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UNNION AND VALENTINE. No. 5.
At the siege of Namur by the allies, there were in the ranks of the company commanded by captain Pincent, in colonel Frederic Hamilton's regiment, ono Unnion a corporal, and one Valentine a private sentinel : there happened between those two men a dispute about a matter of love, which, upon some aggravations, grew to an irreconcileable hatred. Unnion, being the officer of Valentine, took all opportunities even to strike his rival, and profess the spite and revenge which moved him to it. The sentinel bore it without resistance; but frequently said, he would die to be revenged of that tyrant. They had spent whole months thus, one injuring, the other complaining; when, in the midst of this rage towards each other, they were commanded upon the attack of the castle, where the corporal received a shot in the thigh and fell : the French pressing on, and he expecting to be trampled to death, called out to his enemy, Ah, Valentine ! can you leave me here? Valentine immediately ran back, and, in the midst of a thick fire of the French, took the corporal upon his back, and brought him through all that danger as far VOL. I.
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as the abbey of Salfine, where a cannon ball took off his head: his body fell under bis enemy whom he was carrying off. Unnion immediately forgot his wound, rose up, tearing his hair, and then threw himself upon the bleeding carcase, crying, Ah, Valentine! was it for me who have bo barbarously used thee, that thou hast died? I will not live after thce. He was not by any means to be forced from the body, but was removed with it bleeding in his arms, and attended with tears by all their comrades who knew their enmity. When he was brought to a tent, his wounds were dressed by force ; but the next day, still calling upon Valentine, and lamenting his cruelties to him, he died in the pangs of remorse and despair.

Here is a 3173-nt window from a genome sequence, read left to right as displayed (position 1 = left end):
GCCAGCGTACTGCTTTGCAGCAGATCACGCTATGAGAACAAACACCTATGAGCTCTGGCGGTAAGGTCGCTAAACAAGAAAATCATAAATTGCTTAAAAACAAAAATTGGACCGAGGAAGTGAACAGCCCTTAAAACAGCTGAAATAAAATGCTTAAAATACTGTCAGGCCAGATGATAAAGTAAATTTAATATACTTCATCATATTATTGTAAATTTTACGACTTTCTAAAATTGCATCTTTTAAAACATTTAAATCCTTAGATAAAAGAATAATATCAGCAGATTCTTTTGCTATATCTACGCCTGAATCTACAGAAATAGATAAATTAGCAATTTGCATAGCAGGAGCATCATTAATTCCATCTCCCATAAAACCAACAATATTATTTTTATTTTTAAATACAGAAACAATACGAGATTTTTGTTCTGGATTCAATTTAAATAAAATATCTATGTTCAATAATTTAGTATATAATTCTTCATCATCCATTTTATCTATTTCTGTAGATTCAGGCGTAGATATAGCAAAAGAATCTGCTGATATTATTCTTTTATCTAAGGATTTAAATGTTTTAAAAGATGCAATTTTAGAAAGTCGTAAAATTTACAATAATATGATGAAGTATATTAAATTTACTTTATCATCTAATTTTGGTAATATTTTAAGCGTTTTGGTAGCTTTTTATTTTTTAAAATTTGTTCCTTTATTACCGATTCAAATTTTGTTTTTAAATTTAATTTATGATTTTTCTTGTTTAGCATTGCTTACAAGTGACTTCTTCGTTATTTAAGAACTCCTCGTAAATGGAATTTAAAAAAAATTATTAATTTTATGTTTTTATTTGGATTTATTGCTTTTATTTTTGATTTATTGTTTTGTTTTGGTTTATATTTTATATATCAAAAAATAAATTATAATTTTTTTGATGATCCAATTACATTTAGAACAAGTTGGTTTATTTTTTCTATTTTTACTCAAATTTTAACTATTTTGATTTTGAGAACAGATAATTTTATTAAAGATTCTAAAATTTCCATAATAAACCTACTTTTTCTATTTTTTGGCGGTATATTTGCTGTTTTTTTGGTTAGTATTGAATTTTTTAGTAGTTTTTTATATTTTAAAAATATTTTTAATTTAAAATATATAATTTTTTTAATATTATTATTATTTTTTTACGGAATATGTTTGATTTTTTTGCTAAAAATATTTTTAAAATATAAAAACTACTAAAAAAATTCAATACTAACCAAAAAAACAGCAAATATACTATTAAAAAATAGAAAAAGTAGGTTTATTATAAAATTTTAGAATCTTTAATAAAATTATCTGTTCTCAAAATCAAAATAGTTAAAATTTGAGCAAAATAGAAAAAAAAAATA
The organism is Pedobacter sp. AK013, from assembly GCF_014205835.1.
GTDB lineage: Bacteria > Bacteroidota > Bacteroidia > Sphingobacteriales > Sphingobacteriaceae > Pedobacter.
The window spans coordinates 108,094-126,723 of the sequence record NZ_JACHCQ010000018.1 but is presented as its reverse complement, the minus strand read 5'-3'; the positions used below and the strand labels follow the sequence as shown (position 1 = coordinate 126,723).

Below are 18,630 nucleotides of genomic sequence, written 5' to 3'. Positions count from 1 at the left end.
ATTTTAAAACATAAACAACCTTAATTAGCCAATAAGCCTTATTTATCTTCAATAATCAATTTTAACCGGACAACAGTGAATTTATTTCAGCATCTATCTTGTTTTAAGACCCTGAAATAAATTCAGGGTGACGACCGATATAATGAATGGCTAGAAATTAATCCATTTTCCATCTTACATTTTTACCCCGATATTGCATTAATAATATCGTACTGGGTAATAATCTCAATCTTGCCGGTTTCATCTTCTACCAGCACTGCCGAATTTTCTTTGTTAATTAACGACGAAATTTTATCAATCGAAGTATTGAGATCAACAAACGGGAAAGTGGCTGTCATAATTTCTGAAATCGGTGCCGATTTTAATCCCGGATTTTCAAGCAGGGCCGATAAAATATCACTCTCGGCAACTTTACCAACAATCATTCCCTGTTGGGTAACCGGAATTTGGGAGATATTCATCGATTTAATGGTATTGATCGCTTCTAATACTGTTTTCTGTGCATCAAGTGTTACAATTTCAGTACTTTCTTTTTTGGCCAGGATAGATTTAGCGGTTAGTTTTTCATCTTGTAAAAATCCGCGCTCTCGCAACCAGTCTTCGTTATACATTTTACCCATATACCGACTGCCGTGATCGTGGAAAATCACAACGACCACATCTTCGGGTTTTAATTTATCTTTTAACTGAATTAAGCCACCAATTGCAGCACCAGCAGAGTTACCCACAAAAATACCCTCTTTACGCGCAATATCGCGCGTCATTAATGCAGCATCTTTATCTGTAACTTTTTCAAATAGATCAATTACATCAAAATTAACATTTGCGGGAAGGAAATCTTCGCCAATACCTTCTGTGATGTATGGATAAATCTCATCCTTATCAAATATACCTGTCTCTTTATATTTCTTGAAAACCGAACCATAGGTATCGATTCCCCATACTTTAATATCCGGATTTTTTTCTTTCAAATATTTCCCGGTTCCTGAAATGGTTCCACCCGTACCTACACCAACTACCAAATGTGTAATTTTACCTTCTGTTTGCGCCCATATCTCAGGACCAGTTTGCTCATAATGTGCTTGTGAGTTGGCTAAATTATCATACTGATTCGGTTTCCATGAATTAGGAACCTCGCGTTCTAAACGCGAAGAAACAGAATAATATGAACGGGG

POLITE CONVERSATION. No. 31.
This evening I was with a couple of young ladies : one of them has the character of the prettiest company, yet really I thought her but silly; the other, who talked a great deal less, I observed to have understand ing. The lady who is reckoned such a companion among her acquaintance, has only, with a very brisk. air, a knack of saying the commonest things: the other, with a sly, serious one, says home things enough. The first, mistress Giddy, is very quick ; but the second, Mrs. Slim, fell into Giddy's own style, and was as good company as she. Giddy happens to drop her glove ; Sliun reaches it to her. Madam, sash Giddy, I hope you will have a better oface. Upon which Slim immediately repartees, and sits in her lap, and cries, Are you not sorry for my heaviness? The sly wench